Sunday, December 19, 2010
McLuhan, considered a contemporary of Roland Barthes (who I know many of you have read), delivers his defining treatise here. As much as "Understanding Media" is behind the times (published in '64) in the particular technology cited, the book is stunningly with/ahead of the times in it's assessment of tech's growing prevalence in western society. It's extrapolation on media's role in our lives, the nature of language altered by manufactured trends brought to us in the vehicle of media, spectatorship and it's influence on behavior/values, is as prescient/applicable now as when it was written. (In fact, moreso). Depicted in a literally visionary (ie; having the prescience to not only know what was to come in the world of media and technology, but also to foresee Western Consumer Society's reaction/assimilation of/into said media) overview by Marshall McLuhan TRULY ONE OF THOSE BOOKS THAT YOU WILL ONLY READ SOMETHING OF IT'S KIN LESS THAN A HALF-DOZEN TIMES IN THE ENTIRETY OF YOUR LIFE. Forget Guy Debord, forget Deleuze and Derrida like those cats from this era , McLuhan's intellectual exploration is one of both theory, philosophy and citing specific trends, behaviors, values and actions from the time. Tracing the course both far back into their origins (psychologically, politically, philosophically)... and accurately into the future in which we live. Unlike the company mentioned above, it's not impenetrably labyrinthian and nearly opaque in the metaphor/language used to explore the trajectory(s) of these ideas. Yeah, this one's essential. And very readable. Don't be daunted by the names/postmod company mentioned above. McLuhan's in a class of his own.
Saturday, December 11, 2010
The Earth is Watching, Careful How You Tread: Elementals, American Gothic,
Interstellar Travel & Interspecies Love in Alan Moore's Swamp Thing
Much like the "Sandman" re-read of last year, this year's tale to re-tackle was making it through the totality of Alan Moore's "Swamp Thing" and like the above-mentioned book by Neil Gaiman, this is a DC Universe defining piece of lit from the 80's wherein Moore came along (with the rest of the 'British Invasion' including Morrison, Gaiman, Milligan, Delano) and wrote a 'mature readers'/'sophisticated suspense' title from a long-standing fringe DC mystical/horror title of the 60's/70's. What he did for this book laid the groundwork for the authors mentioned above to both explore adult themes/contemporary societal issues, but also significantly for storytelling within the DC Universe, Moore brought together all the various tethers of metaphysical/mystic/magic/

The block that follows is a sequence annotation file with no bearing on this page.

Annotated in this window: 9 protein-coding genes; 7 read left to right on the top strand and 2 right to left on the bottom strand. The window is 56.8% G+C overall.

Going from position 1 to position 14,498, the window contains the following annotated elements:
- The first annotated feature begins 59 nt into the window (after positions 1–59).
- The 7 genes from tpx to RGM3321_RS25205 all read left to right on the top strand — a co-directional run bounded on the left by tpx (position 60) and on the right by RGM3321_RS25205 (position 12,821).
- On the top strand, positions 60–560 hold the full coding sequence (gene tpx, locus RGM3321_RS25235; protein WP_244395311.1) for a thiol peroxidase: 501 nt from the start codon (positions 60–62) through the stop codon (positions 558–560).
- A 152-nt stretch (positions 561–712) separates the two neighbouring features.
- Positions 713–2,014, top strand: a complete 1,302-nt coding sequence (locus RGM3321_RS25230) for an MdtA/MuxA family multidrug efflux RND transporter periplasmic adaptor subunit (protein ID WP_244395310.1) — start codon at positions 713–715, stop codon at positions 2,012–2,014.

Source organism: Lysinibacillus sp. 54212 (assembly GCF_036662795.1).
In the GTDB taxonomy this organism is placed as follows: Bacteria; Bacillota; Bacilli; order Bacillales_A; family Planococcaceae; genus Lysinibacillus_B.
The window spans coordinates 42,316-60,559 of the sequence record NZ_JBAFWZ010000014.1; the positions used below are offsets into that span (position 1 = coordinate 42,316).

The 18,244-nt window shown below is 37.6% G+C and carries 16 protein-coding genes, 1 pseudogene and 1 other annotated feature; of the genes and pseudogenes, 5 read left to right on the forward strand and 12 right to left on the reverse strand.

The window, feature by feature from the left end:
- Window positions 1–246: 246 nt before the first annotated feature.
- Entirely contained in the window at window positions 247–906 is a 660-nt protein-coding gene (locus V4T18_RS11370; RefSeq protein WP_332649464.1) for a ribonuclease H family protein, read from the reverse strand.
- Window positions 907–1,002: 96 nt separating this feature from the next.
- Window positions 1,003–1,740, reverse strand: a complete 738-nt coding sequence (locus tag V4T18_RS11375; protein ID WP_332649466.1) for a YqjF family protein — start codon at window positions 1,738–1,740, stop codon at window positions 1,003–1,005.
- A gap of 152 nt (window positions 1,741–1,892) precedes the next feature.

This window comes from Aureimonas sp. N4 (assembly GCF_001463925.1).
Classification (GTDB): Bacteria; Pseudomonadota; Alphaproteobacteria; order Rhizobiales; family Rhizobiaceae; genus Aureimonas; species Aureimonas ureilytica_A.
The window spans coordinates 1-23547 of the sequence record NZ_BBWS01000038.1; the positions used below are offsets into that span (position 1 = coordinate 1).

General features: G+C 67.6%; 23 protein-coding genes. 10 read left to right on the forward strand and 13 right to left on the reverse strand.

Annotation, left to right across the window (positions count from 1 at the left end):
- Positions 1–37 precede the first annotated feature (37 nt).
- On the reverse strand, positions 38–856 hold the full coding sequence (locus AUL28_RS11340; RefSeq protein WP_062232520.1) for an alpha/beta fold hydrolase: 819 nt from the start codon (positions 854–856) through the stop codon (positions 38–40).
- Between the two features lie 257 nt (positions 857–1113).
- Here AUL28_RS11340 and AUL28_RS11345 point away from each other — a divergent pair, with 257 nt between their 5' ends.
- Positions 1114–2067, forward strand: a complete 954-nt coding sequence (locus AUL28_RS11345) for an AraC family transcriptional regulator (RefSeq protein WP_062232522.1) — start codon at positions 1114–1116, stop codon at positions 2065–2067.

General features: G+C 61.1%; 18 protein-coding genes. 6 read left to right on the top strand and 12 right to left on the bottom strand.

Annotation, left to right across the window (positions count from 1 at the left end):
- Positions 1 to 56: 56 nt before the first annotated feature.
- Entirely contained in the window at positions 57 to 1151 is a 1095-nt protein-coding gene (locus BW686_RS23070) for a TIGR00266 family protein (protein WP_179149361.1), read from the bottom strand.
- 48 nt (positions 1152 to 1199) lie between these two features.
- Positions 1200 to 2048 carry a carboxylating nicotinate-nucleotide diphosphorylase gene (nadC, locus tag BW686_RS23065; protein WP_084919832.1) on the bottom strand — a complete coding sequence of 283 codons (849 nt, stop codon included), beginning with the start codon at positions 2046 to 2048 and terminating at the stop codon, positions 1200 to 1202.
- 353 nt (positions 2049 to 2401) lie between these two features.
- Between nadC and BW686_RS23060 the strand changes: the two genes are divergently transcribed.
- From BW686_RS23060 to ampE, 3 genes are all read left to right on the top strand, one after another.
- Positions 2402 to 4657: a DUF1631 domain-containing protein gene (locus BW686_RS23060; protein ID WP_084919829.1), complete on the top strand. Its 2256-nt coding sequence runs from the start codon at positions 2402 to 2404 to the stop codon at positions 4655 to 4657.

kabal aspects of the 70 year history of comics published by DC and gave them a shared history and place within a modern setting, dealing with modern issues. These being ecological, political, existential, philosophical and of course since it's Alan Moore we're talking about here... 'Magickal'.
Link to Vertigo Comics Alan Moore "Saga of the Swamp Thing" - Vol.1
Link to Vertigo Comics Alan Moore "Saga of the Swamp Thing" - Vol.2
Link to Vertigo Comics Alan Moore "Saga of the Swamp Thing" - Vol.3
Redefining the character of Swamp Thing as a Elemental being sharing a aeons-spanning role in being a caretaker/arbiter of earth's ecological concerns being only a small part of this. Curiously, since this is before the Vertigo imprint of creator-owned and mature readers titles had been set up, it's also set within the same 'universe' of stories as DC's superhero work. So, when Moore depicts the fallout from the DC Comics 'event' book "Crisis on Infinite Earths" it's as John Constantine coming along and enlisting a group of outsider mystics to do the mop-up on the spiritual plane from the cosmological Multiverse fallout of the battles with the Anti-Monitor and all that racket. Clever, Alan!
Link to Vertigo Comics Alan Moore "Saga of the Swamp Thing" - Vol.4
Link to Vertigo Comics Alan Moore "Saga of the Swamp Thing" - Vol.5
Link to Vertigo Comics Alan Moore "Saga of the Swamp Thing" - Vol.6
And where those themes take this story is truly cosmic in nature, both 'spiritually' as well as literally. This is a MASSIVE, epic work, that on it's own is a powerful defining work in the comics medium (from a time when just about nobody was writing stories of this kin, ie; '84-87). Also significantly, without the groundwork being laid down by Moore, the following decade of Vertigo and some of the greatest major imprint (and indie!) comics tales of the following decade, would not have had such rich ground to flourish and grow. Defining, groundbreaking, cosmic, philosophical, creepy, suspenseful, deeply emotive stuff... about a guy who's body dies due to corporate sabotage of his ecological work - and he becomes reborn as a living Earth Elemental representing The Green. One of many, spanning centuries as The Parliament of Trees. Indeed, only Alan Moore could have written this tale.